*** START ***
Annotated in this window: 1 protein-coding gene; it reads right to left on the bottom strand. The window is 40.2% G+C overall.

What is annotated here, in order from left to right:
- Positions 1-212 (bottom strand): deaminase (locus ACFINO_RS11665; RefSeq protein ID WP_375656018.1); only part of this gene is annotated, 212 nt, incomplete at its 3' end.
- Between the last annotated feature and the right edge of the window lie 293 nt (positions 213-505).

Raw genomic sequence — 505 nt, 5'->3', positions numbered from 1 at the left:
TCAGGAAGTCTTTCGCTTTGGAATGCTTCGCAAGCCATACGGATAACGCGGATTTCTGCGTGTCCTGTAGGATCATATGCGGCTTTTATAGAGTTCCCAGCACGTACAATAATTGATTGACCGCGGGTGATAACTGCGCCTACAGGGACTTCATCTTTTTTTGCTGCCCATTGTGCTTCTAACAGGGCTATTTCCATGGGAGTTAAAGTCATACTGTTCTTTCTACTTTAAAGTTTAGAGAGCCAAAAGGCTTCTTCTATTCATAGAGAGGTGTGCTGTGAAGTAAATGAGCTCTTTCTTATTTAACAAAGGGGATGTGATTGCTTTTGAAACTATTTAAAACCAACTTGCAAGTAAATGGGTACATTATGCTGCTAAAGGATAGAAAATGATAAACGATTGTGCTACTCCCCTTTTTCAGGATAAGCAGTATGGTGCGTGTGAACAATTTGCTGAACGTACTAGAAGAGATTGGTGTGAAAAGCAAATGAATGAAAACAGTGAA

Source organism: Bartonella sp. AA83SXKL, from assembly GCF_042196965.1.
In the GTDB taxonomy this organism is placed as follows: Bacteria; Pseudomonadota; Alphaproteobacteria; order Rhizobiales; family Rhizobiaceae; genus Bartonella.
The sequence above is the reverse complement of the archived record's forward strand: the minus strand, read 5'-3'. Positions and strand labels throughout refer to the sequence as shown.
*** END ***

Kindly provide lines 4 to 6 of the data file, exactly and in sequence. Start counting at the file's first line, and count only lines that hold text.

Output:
- Between the last annotated feature and the right edge of the window lie 293 nt (positions 213-505).

Raw genomic sequence — 505 nt, 5'->3', positions numbered from 1 at the left:
TCAGGAAGTCTTTCGCTTTGGAATGCTTCGCAAGCCATACGGATAACGCGGATTTCTGCGTGTCCTGTAGGATCATATGCGGCTTTTATAGAGTTCCCAGCACGTACAATAATTGATTGACCGCGGGTGATAACTGCGCCTACAGGGACTTCATCTTTTTTTGCTGCCCATTGTGCTTCTAACAGGGCTATTTCCATGGGAGTTAAAGTCATACTGTTCTTTCTACTTTAAAGTTTAGAGAGCCAAAAGGCTTCTTCTATTCATAGAGAGGTGTGCTGTGAAGTAAATGAGCTCTTTCTTATTTAACAAAGGGGATGTGATTGCTTTTGAAACTATTTAAAACCAACTTGCAAGTAAATGGGTACATTATGCTGCTAAAGGATAGAAAATGATAAACGATTGTGCTACTCCCCTTTTTCAGGATAAGCAGTATGGTGCGTGTGAACAATTTGCTGAACGTACTAGAAGAGATTGGTGTGAAAAGCAAATGAATGAAAACAGTGAA